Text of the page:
The words used more commonly for men included “respectful” and “considerate,” which had no association with a grade, while “good” was associated with earning passing grades, and “humble” was more common among those who earned honors grades.

Descriptive words that varied by gender also included four competency-related words. “Efficient,” “comprehensive,” and “compassionate,” which the raters deemed related to competency in patient care, predominated for women, and were associated with honors grades. “Relevant” was more common for men, and was also associated with honors grades.

We need to remind faculty there are words they should try to avoid – words they believe are positive, but are highly gendered or highly racially stereotyped. This paper opens up the door to how we can address this.

Catherine Lucey, MD

Of the 53 words that differed by URM status, nearly a third (16 of 53) described personal attributes, and the overwhelming majority (13 of 16) were used for non-URM students. 

Evaluators were more likely to use words like “pleasant,” “open,” and “nice” to describe URM students, and these words were associated with passing grades. Descriptors like “enthusiastic,” “sharp,” and “bright” were used more commonly for non-URM students. These words were not associated with getting a particular grade, but “mature” and “sophisticated” were more frequently associated with honors grades.

Just over a quarter of the words (15 of 53) were related to competencies, and all of them were used more often for non-URM students. These included, “outstanding,” “impressive, and “advanced,” which were associated with honors, while “superior,” “conscientious,” and “integral” were not associated with a grade.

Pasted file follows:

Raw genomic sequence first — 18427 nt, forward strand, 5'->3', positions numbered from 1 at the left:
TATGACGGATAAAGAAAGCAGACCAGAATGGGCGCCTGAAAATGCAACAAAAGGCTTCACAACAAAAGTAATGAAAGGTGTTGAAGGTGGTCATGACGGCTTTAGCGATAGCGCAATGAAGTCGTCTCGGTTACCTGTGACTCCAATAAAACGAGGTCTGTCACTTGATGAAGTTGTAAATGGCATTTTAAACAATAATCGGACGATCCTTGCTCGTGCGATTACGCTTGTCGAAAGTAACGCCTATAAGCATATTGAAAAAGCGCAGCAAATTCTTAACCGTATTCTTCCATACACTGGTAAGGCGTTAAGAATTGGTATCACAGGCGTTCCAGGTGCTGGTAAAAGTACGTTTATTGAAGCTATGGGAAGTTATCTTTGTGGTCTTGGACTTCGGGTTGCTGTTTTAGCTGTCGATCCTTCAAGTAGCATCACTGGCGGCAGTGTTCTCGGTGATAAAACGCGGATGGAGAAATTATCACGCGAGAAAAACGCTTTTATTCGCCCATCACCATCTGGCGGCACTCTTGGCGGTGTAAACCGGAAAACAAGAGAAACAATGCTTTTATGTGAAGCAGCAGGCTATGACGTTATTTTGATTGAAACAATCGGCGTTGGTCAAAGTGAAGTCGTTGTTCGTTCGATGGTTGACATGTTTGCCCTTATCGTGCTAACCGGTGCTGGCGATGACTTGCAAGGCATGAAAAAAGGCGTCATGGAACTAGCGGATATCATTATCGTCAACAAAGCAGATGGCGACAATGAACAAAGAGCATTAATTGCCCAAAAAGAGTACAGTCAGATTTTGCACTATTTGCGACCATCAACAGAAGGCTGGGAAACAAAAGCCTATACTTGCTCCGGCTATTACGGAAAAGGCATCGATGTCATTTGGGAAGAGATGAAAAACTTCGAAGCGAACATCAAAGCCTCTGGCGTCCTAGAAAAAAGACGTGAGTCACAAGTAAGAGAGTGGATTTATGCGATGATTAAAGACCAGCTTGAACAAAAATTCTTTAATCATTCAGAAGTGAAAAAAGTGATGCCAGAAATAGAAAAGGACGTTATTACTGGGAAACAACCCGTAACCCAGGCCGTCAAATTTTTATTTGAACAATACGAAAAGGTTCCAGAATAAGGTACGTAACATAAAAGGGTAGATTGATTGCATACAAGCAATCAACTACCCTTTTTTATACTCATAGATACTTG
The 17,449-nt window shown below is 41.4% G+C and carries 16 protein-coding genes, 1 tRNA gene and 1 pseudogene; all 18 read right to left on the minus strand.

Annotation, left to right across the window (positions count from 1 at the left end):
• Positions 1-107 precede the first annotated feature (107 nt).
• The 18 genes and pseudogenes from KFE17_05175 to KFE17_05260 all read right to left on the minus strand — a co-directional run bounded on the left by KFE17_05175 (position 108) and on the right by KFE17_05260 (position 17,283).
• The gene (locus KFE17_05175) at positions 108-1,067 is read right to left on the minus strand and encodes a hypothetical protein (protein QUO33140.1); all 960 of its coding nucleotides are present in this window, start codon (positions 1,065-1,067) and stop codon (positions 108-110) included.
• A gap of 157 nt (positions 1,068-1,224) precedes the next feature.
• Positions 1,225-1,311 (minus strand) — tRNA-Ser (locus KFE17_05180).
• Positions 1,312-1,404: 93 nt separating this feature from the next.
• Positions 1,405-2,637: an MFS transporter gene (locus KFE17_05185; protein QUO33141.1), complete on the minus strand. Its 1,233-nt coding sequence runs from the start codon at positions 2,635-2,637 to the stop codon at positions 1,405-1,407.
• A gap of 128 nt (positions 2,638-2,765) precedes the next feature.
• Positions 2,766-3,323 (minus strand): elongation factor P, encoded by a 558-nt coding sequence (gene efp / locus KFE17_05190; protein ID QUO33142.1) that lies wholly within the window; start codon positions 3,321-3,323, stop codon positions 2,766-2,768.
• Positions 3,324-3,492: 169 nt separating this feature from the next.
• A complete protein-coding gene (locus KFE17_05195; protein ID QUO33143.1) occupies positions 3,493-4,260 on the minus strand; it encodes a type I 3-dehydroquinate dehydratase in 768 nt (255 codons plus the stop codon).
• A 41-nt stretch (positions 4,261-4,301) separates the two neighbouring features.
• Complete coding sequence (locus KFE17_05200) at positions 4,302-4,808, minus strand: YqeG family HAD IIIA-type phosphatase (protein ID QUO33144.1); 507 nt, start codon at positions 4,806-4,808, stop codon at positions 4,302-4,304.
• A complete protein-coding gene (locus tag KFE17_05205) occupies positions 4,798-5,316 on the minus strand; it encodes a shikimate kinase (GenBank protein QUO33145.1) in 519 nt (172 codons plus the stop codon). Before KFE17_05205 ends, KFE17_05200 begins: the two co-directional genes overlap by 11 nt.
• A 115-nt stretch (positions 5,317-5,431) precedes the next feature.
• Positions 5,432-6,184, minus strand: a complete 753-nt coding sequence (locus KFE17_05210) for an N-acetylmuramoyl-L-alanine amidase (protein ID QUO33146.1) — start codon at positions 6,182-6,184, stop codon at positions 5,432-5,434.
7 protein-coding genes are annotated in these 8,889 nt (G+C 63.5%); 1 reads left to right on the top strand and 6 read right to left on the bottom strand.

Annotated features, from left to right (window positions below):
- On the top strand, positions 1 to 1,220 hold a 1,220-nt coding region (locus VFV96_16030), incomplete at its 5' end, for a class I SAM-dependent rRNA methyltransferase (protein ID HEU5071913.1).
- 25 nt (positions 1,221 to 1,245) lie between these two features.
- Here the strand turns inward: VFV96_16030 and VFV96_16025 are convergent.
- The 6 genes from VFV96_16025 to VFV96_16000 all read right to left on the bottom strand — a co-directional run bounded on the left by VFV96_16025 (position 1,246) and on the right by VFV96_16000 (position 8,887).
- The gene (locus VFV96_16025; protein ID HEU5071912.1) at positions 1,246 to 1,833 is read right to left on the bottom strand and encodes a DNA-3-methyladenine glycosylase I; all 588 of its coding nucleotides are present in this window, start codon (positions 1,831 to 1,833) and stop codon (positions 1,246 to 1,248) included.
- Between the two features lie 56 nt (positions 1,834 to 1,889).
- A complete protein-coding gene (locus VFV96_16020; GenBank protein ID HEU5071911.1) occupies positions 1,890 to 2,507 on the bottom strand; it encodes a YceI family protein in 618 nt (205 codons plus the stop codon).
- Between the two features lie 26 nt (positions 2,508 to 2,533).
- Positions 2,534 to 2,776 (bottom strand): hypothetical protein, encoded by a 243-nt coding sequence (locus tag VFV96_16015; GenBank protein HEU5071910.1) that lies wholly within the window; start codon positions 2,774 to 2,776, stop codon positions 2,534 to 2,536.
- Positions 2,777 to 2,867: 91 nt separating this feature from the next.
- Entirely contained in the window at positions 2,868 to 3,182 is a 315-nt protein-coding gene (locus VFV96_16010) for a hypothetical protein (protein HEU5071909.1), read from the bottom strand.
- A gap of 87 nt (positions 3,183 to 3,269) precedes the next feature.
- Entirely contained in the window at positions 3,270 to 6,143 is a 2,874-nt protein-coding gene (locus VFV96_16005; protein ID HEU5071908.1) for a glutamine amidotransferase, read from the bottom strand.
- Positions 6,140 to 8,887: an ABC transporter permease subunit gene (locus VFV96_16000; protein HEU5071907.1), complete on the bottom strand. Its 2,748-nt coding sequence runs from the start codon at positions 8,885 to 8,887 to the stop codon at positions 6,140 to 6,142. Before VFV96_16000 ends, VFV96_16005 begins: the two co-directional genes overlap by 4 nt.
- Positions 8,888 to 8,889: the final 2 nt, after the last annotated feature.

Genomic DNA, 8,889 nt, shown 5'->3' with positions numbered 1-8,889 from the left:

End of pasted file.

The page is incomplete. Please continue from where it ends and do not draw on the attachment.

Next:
“Even when we think we’re being thoughtful, we can fall into old tropes,” said Catherine Lucey, MD, executive vice dean and vice dean for education at UCSF School of Medicine. “We need to remind faculty there are words they should try to avoid – words they believe are positive, but are highly gendered or highly racially stereotyped. This paper opens up the door to how we can address this.”

Authors: Alexandra Rojek; Raman Khanna, MD, MAS; Joanne Yim, PhD; Sarah Lisker; Karen Hauer, MD, PhD; Catherine Lucey, MD; and Urmimala Sarkar, MD, MPH, of UCSF; and Rebekah Gardner, MD, of Brown University’s Warren Alpert Medical School.

Funding: National Cancer Institute (K24CA212294).

Disclosures: None.

UC San Francisco (UCSF) is a leading university dedicated to promoting health worldwide through advanced biomedical research, graduate-level education in the life sciences and health professions, and excellence in patient care. It includes top-ranked graduate schools of dentistry, medicine, nursing and pharmacy; a graduate division with nationally renowned programs in basic, biomedical, translational and population sciences; and a preeminent biomedical research enterprise. It also includes UCSF Health, which comprises three top-ranked hospitals – UCSF Medical Center and UCSF Benioff Children’s Hospitals in San Francisco and Oakland – as well as Langley Porter Psychiatric Hospital and Clinics, UCSF Benioff Children’s Physicians and the UCSF Faculty Practice. UCSF Health has affiliations with hospitals and health organizations throughout the Bay Area. UCSF faculty also provide all physician care at the public Zuckerberg San Francisco General Hospital and Trauma Center, and the SF VA Medical Center. The UCSF Fresno Medical Education Program is a major branch of the University of California, San Francisco’s School of Medicine.